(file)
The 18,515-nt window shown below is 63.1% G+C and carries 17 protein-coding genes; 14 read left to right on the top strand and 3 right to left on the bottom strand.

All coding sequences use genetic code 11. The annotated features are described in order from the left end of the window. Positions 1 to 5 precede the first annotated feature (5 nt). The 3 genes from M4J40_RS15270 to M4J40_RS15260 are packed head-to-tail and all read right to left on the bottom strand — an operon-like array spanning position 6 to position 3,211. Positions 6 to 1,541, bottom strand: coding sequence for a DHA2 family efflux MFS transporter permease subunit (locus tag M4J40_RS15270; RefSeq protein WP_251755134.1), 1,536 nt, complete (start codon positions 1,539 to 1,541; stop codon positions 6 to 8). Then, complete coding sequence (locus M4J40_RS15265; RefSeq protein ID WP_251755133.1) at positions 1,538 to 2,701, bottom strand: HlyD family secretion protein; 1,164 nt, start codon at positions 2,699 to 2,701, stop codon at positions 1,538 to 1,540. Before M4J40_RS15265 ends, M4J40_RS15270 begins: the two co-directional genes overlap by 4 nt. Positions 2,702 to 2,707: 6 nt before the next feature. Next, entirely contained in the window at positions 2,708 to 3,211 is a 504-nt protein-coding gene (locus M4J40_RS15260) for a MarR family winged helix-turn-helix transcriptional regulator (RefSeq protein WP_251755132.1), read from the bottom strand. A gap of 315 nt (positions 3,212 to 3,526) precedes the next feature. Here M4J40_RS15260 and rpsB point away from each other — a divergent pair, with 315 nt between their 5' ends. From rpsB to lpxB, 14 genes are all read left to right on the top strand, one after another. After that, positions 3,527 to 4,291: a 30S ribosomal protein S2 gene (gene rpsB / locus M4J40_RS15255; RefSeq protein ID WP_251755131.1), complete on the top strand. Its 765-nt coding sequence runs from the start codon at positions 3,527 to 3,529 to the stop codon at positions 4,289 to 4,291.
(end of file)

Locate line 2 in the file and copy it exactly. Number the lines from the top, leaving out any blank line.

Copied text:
All coding sequences use genetic code 11. The annotated features are described in order from the left end of the window. Positions 1 to 5 precede the first annotated feature (5 nt). The 3 genes from M4J40_RS15270 to M4J40_RS15260 are packed head-to-tail and all read right to left on the bottom strand — an operon-like array spanning position 6 to position 3,211. Positions 6 to 1,541, bottom strand: coding sequence for a DHA2 family efflux MFS transporter permease subunit (locus tag M4J40_RS15270; RefSeq protein WP_251755134.1), 1,536 nt, complete (start codon positions 1,539 to 1,541; stop codon positions 6 to 8). Then, complete coding sequence (locus M4J40_RS15265; RefSeq protein ID WP_251755133.1) at positions 1,538 to 2,701, bottom strand: HlyD family secretion protein; 1,164 nt, start codon at positions 2,699 to 2,701, stop codon at positions 1,538 to 1,540. Before M4J40_RS15265 ends, M4J40_RS15270 begins: the two co-directional genes overlap by 4 nt. Positions 2,702 to 2,707: 6 nt before the next feature. Next, entirely contained in the window at positions 2,708 to 3,211 is a 504-nt protein-coding gene (locus M4J40_RS15260) for a MarR family winged helix-turn-helix transcriptional regulator (RefSeq protein WP_251755132.1), read from the bottom strand. A gap of 315 nt (positions 3,212 to 3,526) precedes the next feature. Here M4J40_RS15260 and rpsB point away from each other — a divergent pair, with 315 nt between their 5' ends. From rpsB to lpxB, 14 genes are all read left to right on the top strand, one after another. After that, positions 3,527 to 4,291: a 30S ribosomal protein S2 gene (gene rpsB / locus M4J40_RS15255; RefSeq protein ID WP_251755131.1), complete on the top strand. Its 765-nt coding sequence runs from the start codon at positions 3,527 to 3,529 to the stop codon at positions 4,289 to 4,291.